Microscopy can identify organelles and can be purified using cell fractionation. Organelles come in many forms, especially in eukaryotic cells. These structures include the internal endomembrane systems (such as nuclear envelope, endoplasmic retina, and Golgi apparatus) and other structures like mitochondria and plastids.

Although prokaryotes don’t have eukaryotic organelles but some prokaryotes contain protein-shelled bacteria microcompartments that are thought to act like primitive prokaryotic organismelles. There is also evidence for other membrane-bounded structures. Organelles are also often referred to as the prokaryotic flagellum, which protrudes from the cell, and its motor.

Examples of Cell Organelles

Major eukaryotic organelles

OrganelleMain functionOrganisms
cell membraneseparates the interior of all cells from the outside environment (the extracellular space) which protects the cell from its environment.all eukaryotes
cell wallThe cell wall is a rigid structure composed of cellulose that provides shape to the cell, helps keep the organelles inside the cell, and does not let the cell burst from osmotic pressure.plants, protists, rare kleptoplastic organisms
chloroplast (plastid)photosynthesis, traps energy from sunlightplants, protists, rare kleptoplastic organisms
endoplasmic reticulumtranslation and folding of new proteins (rough endoplasmic reticulum), expression of lipids (smooth endoplasmic reticulum)all eukaryotes
flagellumlocomotion, sensorysome eukaryotes
Golgi apparatussorting, packaging, processing and modification of proteinsall eukaryotes
mitochondrionenergy production from the oxidation of glucose substances and the release of adenosine triphosphatemost eukaryotes
nucleusDNA maintenance, controls all activities of the cell, RNA transcriptionall eukaryotes
vacuolestorage, transportation, helps maintain homeostasiseukaryotes

Minor eukaryotic organelles and cell components

Organelle/MacromoleculeMain functionOrganisms
acrosomehelps spermatozoa fuse with ovummost animals
autophagosomevesicle that sequesters cytoplasmic material and organelles for degradationall eukaryotes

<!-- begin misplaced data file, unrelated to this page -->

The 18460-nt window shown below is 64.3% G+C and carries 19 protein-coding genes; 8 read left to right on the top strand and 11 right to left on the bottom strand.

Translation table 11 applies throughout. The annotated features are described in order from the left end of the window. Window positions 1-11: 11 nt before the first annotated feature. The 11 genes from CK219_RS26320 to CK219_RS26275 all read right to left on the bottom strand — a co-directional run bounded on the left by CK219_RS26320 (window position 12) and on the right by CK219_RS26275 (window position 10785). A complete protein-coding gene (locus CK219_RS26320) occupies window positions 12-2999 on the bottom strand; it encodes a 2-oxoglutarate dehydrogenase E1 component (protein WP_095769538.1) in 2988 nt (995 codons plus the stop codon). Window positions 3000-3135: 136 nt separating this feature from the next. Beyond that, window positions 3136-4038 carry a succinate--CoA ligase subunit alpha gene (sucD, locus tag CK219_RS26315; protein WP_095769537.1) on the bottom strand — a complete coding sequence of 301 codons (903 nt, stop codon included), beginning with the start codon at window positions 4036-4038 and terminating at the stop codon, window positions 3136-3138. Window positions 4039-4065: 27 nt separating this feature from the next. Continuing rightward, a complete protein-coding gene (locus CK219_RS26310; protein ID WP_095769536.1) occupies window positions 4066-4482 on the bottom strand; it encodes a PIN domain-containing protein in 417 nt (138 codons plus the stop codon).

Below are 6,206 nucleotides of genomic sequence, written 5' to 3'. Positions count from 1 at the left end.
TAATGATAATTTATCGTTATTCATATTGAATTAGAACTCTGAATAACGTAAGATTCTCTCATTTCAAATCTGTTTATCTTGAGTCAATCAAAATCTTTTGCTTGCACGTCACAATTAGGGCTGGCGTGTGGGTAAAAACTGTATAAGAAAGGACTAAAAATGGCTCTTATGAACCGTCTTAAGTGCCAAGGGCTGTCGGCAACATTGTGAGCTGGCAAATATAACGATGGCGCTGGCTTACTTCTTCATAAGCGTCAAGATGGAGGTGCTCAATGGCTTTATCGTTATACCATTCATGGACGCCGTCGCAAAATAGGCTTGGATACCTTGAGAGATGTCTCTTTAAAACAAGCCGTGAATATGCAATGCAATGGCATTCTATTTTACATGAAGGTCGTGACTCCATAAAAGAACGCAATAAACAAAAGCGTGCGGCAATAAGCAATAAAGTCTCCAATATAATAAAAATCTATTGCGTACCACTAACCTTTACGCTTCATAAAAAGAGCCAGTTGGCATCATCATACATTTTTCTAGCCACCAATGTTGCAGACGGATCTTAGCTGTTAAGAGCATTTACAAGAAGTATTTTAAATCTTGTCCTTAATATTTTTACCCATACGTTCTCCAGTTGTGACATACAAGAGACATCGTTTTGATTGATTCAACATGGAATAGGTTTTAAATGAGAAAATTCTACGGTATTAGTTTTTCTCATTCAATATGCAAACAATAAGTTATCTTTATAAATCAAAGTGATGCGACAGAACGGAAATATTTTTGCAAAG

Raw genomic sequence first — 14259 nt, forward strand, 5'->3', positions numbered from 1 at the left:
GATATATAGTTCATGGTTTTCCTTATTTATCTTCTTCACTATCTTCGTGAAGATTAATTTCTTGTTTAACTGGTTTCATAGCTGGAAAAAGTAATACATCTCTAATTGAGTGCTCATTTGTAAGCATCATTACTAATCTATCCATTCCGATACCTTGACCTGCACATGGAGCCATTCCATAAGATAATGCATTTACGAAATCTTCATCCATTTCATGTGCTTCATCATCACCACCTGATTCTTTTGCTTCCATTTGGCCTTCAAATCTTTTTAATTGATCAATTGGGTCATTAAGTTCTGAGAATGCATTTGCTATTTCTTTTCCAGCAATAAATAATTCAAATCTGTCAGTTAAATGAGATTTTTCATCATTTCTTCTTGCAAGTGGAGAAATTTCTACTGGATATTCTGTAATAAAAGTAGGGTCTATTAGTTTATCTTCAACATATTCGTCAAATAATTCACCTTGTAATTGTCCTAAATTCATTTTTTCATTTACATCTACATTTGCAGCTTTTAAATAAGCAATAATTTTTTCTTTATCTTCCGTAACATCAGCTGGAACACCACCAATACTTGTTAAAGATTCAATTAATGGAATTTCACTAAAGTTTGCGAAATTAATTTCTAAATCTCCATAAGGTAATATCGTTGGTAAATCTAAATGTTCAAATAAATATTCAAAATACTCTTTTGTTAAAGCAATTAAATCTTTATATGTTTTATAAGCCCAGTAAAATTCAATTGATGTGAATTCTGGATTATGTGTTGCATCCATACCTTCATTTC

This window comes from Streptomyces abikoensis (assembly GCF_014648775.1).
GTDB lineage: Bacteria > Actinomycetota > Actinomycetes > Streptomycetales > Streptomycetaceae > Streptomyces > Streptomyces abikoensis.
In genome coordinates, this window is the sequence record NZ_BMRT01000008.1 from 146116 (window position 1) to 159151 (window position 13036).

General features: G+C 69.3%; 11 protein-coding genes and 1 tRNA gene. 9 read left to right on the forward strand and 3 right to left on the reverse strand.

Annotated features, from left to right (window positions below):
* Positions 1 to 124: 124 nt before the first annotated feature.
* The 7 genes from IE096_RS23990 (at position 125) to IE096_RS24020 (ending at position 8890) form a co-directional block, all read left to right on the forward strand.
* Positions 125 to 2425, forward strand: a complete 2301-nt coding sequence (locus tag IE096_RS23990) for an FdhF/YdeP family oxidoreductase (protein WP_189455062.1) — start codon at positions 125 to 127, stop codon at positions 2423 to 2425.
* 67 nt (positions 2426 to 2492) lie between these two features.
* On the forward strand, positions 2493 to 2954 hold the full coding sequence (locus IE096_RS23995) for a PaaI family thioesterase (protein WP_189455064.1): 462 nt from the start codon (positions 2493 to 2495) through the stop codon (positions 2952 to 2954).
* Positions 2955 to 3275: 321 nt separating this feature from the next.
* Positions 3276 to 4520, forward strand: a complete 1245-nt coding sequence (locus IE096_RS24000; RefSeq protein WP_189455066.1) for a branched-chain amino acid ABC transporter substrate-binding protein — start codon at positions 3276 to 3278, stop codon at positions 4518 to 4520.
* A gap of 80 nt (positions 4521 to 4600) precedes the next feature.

centrioleanchor for cytoskeleton, organizes cell division by forming spindle fibersanimals
ciliummovement in or of external medium; “critical developmental signaling pathway”.animals, protists, few plants
cnidocyststingingcnidarians
eyespot apparatusdetects light, allowing phototaxis to take placegreen algae and other unicellular photosynthetic organisms such as euglenids
glycosomecarries out glycolysisSome protozoa, such as Trypanosomes.
glyoxysomeconversion of fat into sugarsplants
hydrogenosomeenergy & hydrogen productiona few unicellular eukaryotes
lysosomebreakdown of large molecules (e.g., proteins + polysaccharides)animals
melanosomepigment storageanimals
mitosomeprobably plays a role in Iron-sulfur cluster (Fe-S) assemblya few unicellular eukaryotes that lack mitochondria
myofibrilmyocyte contractionanimals
nucleoluspre-ribosome productionmost eukaryotes
ocelloiddetects light and possibly shapes, allowing phototaxis to take placemembers of the family Warnowiaceae
parenthesomenot characterizedfungi
peroxisomebreakdown of metabolic hydrogen peroxideall eukaryotes
porosomesecretory portalall eukaryotes
proteasomedegradation of unneeded or damaged proteins by proteolysisall eukaryotes, all archaea, and some bacteria
ribosome (80S)translation of RNA into proteinsall eukaryotes
stress granulemRNA storagemost eukaryotes
TIGER domainmRNA encoding proteinsmost organisms
vesiclematerial transportall eukaryotes

Prokaryotic organelles and cell components

Organelle/macromoleculeMain functionOrganisms
anammoxosomeanaerobic ammonium oxidationCandidatus” bacteria within Planctomycetes
carboxysomecarbon fixationsome bacteria
chlorosomephotosynthesisgreen sulfur bacteria
flagellummovement in external mediumsome prokaryotes
magnetosomemagnetic orientationmagnetotactic bacteria
nucleoidDNA maintenance, transcription to RNAprokaryotes
pilusAdhesion to other cells for conjugation or to a solid substrate to create motile forces.prokaryotic cells
plasmidDNA exchangesome bacteria
ribosome (70S)translation of RNA into proteinsbacteria and archaea
thylakoid membranesphotosynthesismostly cyanobacteria

Types of Cell Organelles

Classification of Cell Organelles based on presence or absence of membrane

There are many organelles within the cell. They are divided into three groups based on whether or not there is membrane.